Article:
But it’s not all about money. Product creation puts you in a different league. Rightly or wrongly, people will consider you an expert if you have a book in print or a course for sale. But you’ll not be able to do this unless you first cut your teeth with blogging.
Writing makes you happy
But how many times have you written down your thoughts on a piece of paper and felt better about it?
Our brains are awesome devices that help us with sense perception, cognition, communication and all sorts of other things. However, they have one drawback – no off switch. In fact, all human suffering is caused by the unchecked mental judgement that we endure almost 100% of the time. As Hamlet said to Horatio,
Nothing is good or bad but thinking makes it so
Alas! However, writing (second only to meditation) can help us with this.
Writing helps you order and compartmentalise your thinking. Recording your failures, successes and goals provides signposts through an otherwise featureless business landscape. Knowing what you’ve done and focussing on where you’re going “turns off” unnecessary thinking.
Read more about the benefits of writing from Gregory Ciotti.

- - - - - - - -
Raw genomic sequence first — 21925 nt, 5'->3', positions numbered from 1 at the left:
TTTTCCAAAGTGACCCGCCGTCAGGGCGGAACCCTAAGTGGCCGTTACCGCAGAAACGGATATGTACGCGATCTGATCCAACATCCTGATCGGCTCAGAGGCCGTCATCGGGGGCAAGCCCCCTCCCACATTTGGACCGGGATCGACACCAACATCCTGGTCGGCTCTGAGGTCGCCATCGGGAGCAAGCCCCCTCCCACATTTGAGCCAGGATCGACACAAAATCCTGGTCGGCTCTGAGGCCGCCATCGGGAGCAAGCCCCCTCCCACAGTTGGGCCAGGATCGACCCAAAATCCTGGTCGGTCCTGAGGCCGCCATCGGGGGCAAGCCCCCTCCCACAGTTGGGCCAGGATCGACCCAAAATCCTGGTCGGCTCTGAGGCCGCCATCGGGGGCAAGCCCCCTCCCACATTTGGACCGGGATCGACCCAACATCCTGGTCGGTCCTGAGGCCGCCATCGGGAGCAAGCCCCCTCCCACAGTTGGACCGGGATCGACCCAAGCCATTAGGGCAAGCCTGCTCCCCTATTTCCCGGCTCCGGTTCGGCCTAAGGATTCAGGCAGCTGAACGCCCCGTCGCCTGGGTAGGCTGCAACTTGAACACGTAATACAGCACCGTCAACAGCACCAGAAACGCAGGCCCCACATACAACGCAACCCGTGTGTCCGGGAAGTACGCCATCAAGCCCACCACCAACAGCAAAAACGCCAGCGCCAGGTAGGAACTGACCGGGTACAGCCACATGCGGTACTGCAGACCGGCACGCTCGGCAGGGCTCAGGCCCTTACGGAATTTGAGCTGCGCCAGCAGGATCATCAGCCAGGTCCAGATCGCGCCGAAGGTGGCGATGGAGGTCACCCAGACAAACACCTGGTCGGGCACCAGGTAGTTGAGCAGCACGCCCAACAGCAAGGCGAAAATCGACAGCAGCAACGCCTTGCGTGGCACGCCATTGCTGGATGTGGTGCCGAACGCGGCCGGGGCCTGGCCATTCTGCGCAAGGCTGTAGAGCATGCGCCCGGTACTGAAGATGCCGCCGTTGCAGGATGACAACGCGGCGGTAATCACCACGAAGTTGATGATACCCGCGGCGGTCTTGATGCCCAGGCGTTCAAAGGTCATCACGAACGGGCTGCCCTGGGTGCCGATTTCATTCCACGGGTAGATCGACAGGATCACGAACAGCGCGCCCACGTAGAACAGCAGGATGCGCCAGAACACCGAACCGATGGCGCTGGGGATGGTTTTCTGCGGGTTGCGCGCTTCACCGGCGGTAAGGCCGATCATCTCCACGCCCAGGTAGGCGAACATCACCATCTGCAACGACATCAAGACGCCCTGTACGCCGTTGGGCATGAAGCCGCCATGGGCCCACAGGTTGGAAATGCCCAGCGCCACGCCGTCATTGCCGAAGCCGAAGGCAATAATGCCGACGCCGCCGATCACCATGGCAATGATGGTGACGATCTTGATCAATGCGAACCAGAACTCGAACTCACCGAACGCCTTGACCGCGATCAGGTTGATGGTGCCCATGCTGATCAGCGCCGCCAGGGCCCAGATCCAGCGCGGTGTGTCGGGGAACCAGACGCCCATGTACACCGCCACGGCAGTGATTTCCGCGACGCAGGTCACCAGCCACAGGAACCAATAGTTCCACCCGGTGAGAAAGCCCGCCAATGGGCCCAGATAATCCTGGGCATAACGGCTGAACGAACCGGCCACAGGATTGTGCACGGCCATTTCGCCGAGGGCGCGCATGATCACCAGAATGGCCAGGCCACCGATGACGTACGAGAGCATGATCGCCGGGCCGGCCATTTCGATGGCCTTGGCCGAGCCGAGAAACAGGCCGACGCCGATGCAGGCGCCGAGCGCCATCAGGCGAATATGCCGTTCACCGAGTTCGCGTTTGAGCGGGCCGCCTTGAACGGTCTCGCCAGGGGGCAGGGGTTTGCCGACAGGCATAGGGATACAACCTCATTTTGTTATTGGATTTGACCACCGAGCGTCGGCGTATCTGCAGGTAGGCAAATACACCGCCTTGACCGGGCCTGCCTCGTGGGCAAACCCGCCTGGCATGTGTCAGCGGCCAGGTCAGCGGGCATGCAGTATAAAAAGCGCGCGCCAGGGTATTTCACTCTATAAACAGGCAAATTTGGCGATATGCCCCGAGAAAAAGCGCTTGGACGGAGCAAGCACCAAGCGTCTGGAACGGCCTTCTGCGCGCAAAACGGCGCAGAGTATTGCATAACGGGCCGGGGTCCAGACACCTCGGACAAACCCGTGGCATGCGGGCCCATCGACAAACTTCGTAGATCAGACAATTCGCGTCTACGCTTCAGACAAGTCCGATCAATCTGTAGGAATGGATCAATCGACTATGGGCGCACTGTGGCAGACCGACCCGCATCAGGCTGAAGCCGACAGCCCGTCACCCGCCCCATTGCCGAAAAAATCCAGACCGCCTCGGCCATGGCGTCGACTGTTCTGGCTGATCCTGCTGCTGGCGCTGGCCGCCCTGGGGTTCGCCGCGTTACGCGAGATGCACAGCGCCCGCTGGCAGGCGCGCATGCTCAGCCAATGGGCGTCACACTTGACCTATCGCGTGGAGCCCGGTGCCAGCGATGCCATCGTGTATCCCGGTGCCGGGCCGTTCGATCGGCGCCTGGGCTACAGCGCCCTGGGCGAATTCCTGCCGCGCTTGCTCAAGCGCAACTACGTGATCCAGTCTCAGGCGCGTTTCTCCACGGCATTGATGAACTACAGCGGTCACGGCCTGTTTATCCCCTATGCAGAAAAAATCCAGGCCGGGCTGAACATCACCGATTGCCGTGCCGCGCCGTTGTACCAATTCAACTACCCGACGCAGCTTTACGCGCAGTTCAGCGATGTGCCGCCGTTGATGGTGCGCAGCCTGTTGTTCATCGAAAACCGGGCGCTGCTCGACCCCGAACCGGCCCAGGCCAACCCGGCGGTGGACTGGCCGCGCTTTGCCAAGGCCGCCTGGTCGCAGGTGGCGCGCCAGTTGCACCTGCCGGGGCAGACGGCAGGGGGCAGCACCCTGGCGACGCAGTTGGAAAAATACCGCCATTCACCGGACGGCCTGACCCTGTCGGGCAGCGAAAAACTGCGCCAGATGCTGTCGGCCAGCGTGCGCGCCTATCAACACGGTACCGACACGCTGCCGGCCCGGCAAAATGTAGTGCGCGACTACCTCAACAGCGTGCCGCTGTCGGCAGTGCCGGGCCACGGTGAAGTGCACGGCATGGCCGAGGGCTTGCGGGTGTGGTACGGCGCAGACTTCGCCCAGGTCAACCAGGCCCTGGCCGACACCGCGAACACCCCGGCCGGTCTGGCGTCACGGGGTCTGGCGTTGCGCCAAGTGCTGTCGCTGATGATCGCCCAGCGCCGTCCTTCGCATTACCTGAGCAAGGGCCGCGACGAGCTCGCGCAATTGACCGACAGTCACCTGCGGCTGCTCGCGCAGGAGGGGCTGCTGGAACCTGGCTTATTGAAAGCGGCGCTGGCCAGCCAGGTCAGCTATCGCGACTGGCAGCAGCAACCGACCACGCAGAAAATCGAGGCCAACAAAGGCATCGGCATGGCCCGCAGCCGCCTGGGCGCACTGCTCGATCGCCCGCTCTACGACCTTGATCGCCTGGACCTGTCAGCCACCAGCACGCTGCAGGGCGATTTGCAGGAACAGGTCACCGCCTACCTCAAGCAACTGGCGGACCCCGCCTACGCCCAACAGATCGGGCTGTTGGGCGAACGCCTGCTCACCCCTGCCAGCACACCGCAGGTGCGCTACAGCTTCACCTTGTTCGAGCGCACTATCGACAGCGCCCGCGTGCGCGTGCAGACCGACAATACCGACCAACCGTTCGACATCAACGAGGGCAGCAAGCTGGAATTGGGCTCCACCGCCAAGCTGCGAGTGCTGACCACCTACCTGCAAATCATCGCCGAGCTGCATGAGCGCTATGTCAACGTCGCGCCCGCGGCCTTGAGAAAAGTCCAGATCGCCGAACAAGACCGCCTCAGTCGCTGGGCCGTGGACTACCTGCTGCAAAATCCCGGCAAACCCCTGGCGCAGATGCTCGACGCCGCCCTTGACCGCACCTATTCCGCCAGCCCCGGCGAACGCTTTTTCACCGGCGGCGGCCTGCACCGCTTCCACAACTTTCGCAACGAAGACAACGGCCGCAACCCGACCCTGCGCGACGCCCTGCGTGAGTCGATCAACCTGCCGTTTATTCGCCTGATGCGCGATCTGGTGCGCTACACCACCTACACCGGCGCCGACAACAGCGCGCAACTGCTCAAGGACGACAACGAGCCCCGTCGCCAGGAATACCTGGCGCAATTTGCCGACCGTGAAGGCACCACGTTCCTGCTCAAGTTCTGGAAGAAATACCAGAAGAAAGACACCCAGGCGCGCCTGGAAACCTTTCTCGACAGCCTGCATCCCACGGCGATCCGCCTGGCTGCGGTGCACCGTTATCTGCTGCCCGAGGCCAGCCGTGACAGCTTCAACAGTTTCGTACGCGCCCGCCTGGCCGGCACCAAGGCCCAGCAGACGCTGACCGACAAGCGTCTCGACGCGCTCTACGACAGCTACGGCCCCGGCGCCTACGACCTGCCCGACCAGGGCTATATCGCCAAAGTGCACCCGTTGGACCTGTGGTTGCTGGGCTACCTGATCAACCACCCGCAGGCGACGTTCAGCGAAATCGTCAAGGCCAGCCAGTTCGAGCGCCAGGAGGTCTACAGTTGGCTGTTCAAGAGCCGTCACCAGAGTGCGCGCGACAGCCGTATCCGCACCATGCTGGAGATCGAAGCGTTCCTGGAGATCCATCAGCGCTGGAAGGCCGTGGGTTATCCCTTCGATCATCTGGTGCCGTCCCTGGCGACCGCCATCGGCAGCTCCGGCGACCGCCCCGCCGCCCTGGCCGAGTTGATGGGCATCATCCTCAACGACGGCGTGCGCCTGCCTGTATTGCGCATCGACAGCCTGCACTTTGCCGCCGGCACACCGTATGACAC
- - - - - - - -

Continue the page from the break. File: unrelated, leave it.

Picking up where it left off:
Building your brand
We’ve touched on it before. Your brand, your authority, your expertise, your audience – these increase every time you create content.
If you want something done, wouldn’t you prefer to ask the person who’s written a book on it?
If somebody arrives on your website after having searched on Google they will see you as an authority. And, if you blog regularly, Google will start sending traffic, even after all the changes to the algorithm and our online searching habits.
From Freelancer To Entrepreneur
If you’re interested in any of these points, I’ve written a new book on how I started working from home on my own business after years of mindless freelancing.
I’ve had some great feedback and reviews.
‘Rob has a free and easy style of writing that makes his books fun to read. I found myself relating to many of the stories in this book and I also found the information to be very helpful.’ TP
‘I like the “warts n’ all” situations he came across and how he tackled them.Very inspiring…’ SW
‘The way he writes is like he’s sitting across from you, telling you his very inspiring story. I highly recommend this book to anyone, especially those who are struggling in life trying to figure it all out.’ AJ
‘Enlightening! Short and to the point, this story of self discovery resonates with me in more than one way. You can read it in one sitting and won’t regret it.’ FH
So, if you’re interested:
- From Freelancer to Entrepreneur: Escaping work and finding happiness in Kindle and paperback at Amazon.co.uk
- From Freelancer to Entrepreneur: Escaping work and finding happiness in Kindle and paperback at Amazon.com
You can do it!
You can leave the hamster wheel or put distance between it and yourself through weekly blogging. Write at least 500 every week and, each time, try to make it the best 500 words you’ve ever written.